Geoff Whitty Sources H. E. S. Woldring, Karl Mannheim: the development of his thought (1986) · [K. Mannheim], Mannheim Karoly levelezése, 1911–1946, ed. E. Gábor (Budapest, 1996) · G. W. Remmling, The sociology of Karl Mannheim (1975) [incl. bibliographical guide] · C. Loader, The intellectual development of Karl Mannheim (1985) · D. Kettler and V. Meja, Karl Mannheim and the crisis of liberalism (1995) · Y. Kudomi, ‘Karl Mannheim in Britain: an interim research report’, Hitotsubashi Journal of Social Studies, 28/2 (1996), 43–56 · J. Floud, ‘Karl Mannheim’, The function of teaching, ed. A. V. Judges (1959), 40–66 · J. Floud, Functions, purposes and powers in education (1977) · W. A. C. Stewart, Karl Mannheim on education and social thought (1967) · W. Taylor, ‘Education and the Moot’, In history and in education: essays presented to Peter Gordon, ed. R. Aldrich (1996), 159–86 · U. Lond., Fred Clarke MSS · E. Shils, ‘Karl Mannheim’, The American Scholar (1995), 221–35 · The Times (11 Jan 1947) Archives Keele University Library, corresp., papers and lecture notes | BLPES, letters to E. Rosenbaum · Bodl. Oxf., Society for Protection of Science and Learning file · Lukács Archivum, Budapest, Hungary, Magyar Tudományos Akadémia Könyutára · U. Lond., Institute of Education, discussion papers · U. Reading, Routledge and Kegan Paul Archives · U. Reading L., letters to the Isotope Institute · University of Chicago, Louis Wirth MSS Likenesses Elliott & Fry, photograph, 1943, NPG [see illus.] · portraits, repro. in Woldring, Karl Mannheim Wealth at death £4283 15s. 7d.: probate, 31 Oct 1947, CGPLA Eng. & Wales © Oxford University Press 2004–14 All rights reserved: see legal notice Oxford University Press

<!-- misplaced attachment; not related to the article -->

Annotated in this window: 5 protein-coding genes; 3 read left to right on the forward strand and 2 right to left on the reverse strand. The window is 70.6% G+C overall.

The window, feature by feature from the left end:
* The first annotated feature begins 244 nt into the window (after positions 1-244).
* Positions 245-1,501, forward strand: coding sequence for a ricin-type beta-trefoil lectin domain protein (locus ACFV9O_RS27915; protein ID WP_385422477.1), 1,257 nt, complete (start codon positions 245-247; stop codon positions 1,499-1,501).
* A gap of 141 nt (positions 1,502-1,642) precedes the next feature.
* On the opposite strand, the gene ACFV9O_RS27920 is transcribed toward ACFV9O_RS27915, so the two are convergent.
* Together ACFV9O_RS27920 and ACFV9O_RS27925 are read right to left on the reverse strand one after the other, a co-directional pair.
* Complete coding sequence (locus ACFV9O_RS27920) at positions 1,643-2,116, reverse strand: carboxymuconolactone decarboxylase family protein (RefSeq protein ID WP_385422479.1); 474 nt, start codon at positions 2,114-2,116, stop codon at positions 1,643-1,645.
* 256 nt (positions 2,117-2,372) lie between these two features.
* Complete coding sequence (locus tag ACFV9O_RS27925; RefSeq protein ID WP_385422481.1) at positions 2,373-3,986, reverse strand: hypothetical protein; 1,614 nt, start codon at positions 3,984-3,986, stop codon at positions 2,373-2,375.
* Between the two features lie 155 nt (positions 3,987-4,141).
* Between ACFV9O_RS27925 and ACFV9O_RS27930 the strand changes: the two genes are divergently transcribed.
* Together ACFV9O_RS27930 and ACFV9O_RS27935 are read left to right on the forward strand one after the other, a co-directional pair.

Geoff Whitty, ‘Mannheim, Karl (1893–1947)’, Oxford Dictionary of National Biography, Oxford University Press, 2004; online edn, May 2007 [, accessed 27 March 2014]

Karl Mannheim (1893–1947): doi:10.1093/ref:odnb/53147

[Previous version of this biography available here: September 2004]

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Karl Mannheim's Timeline

March 27, 1893
Budapest, Budapest, Budapest, Hungary
January 9, 1947
Age 53